We like to think that everyone has a group that they can call ‘home’ in our society, but there is also the possibility of starting new groups! We have lots of resources available to you including workshop materials and arrangements.
Why should people join A Cappella over other music/ performing societies?
Our society has a really supportive atmosphere where everyone of all abilities, personalities and identities are accepted into the aca-family! This society offers a variety of levels of commitment, some of us only want to a couple of hours a week of just singing as part of a group whilst others choose live and breathe a cappella, making it their entire social life… no judgement!
This is a great place to find like-minded individuals, starting with a mutual interest in singing and becoming lifelong friends
We host many opportunities for all groups to perform as well as groups securing their own gigs. If you are looking to perform at a competitive level, there are opportunities to do so here too. This is a great place to find like-minded individuals, starting with a mutual interest in singing and becoming lifelong friends. The society as a whole is also proud to be a very diverse community of individuals, we believe in being as inclusive and supportive as possible in terms of opportunity and wellbeing. Overall, we are a very warm and wholesome environment for one and all! (Even if we do say so ourselves…)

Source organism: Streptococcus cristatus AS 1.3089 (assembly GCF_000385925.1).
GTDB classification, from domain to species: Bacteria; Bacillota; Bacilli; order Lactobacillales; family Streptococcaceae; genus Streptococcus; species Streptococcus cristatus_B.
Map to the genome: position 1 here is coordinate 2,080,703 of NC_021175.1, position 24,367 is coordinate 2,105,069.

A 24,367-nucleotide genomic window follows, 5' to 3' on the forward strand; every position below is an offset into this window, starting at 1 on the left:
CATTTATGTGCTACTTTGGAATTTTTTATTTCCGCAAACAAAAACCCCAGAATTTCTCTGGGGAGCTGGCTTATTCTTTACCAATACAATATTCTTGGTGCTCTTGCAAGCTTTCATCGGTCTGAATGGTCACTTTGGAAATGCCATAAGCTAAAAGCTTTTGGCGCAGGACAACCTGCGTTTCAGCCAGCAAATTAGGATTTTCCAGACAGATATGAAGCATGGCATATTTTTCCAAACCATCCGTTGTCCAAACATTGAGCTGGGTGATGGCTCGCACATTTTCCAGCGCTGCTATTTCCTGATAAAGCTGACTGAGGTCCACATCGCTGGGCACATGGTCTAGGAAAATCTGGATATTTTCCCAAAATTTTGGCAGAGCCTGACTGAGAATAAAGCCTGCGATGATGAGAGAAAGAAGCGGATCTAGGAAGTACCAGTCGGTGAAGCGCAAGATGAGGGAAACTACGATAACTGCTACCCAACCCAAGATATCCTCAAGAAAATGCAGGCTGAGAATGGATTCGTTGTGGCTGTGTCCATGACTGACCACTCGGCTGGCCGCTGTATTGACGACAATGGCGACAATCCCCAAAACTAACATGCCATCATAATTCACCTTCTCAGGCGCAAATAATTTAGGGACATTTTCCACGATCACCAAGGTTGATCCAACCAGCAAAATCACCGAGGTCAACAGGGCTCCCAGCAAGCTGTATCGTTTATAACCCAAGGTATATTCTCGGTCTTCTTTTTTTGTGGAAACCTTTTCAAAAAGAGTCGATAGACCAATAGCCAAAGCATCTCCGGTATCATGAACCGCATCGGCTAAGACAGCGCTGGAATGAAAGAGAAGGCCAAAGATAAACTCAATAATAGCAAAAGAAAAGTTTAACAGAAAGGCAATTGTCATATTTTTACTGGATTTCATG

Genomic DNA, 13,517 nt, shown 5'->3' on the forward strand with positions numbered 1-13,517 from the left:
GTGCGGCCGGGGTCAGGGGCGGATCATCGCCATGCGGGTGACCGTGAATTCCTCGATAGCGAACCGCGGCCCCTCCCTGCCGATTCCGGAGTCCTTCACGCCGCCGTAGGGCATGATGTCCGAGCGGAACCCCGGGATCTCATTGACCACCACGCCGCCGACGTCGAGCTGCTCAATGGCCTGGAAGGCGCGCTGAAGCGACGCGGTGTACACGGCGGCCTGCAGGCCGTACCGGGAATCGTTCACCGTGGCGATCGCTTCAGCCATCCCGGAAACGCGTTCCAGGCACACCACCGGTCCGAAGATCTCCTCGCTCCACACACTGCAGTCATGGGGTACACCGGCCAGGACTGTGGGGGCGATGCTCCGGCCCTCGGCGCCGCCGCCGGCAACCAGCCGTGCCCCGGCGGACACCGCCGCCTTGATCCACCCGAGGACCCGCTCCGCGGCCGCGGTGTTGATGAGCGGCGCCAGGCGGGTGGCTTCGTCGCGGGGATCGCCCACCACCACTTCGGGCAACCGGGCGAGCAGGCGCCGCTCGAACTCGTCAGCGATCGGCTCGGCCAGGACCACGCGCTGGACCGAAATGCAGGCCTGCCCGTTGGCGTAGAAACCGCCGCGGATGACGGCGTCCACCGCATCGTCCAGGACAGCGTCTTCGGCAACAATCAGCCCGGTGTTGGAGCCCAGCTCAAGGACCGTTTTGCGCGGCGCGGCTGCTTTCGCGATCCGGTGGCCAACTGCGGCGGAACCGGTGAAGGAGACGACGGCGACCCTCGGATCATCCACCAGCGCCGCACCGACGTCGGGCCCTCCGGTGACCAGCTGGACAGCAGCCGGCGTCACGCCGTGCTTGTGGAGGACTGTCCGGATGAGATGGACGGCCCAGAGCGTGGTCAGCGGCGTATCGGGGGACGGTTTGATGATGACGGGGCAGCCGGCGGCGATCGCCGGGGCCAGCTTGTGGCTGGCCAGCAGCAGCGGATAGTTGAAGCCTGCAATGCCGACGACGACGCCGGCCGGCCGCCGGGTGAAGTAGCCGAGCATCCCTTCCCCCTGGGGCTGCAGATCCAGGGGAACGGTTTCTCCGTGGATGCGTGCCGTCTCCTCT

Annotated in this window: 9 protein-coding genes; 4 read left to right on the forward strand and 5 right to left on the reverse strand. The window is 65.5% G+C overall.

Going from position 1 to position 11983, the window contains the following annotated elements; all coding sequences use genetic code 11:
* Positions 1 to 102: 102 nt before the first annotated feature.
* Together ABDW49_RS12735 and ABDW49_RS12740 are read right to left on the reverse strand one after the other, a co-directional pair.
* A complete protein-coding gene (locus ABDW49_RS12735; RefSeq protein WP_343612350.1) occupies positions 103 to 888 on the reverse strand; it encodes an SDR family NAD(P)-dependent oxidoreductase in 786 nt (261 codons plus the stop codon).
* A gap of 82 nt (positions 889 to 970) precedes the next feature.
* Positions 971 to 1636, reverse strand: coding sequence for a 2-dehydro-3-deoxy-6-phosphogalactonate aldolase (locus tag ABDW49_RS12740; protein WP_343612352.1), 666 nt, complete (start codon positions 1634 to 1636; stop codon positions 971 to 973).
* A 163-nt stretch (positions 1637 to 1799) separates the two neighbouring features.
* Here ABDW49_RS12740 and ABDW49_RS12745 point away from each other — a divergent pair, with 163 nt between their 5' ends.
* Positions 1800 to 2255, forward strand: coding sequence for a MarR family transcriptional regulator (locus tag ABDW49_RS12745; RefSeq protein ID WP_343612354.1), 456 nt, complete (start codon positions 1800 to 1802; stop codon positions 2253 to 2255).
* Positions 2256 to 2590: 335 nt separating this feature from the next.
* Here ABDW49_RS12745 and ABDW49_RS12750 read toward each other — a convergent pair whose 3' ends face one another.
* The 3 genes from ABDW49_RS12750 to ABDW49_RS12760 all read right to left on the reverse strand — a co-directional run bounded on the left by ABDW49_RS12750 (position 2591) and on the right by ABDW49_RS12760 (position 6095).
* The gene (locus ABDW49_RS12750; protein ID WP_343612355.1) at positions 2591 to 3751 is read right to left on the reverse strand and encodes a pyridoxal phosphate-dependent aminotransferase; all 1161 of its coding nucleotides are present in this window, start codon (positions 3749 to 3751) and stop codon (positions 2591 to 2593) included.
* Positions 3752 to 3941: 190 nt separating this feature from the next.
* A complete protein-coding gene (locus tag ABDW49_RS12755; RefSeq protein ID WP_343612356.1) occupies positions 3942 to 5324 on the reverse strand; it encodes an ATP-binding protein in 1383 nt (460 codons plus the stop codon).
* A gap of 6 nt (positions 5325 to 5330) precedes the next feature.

What kind of socials have you run in the past and how often are these?
The aca-calendar had always been packed with regular socials available to all society members. The year usually started with a Scavenger Hunt in the city centre and a Pub Quiz after auditions. We also used to organise many nights out throughout the year and occasional house parties and Concert after parties. Aside from that, we held jam/open mic nights (instruments were allowed) as well as movie nights and daytime meet ups. Along with socials we put on workshops on beatboxing, arranging, vocal health and musical theory as well as many others.
We are enthusiastic about finding more ways to more virtual socials more fun and interactive in the future
Since the majority of socials have now moved online, we have hosted virtual pub quizzes, workshops and games of mafia. We are enthusiastic about finding more ways to more virtual socials more fun and interactive in the future!
On top of whole society socials, each group also runs their own gatherings. Whether it’s the notorious Pitch Please ‘Fat Sh*t Get Together’s where they order every takeaway on Deliveroo or Unplugged meeting up for christmas dinner and boardgames, every group has plenty of fun to offer!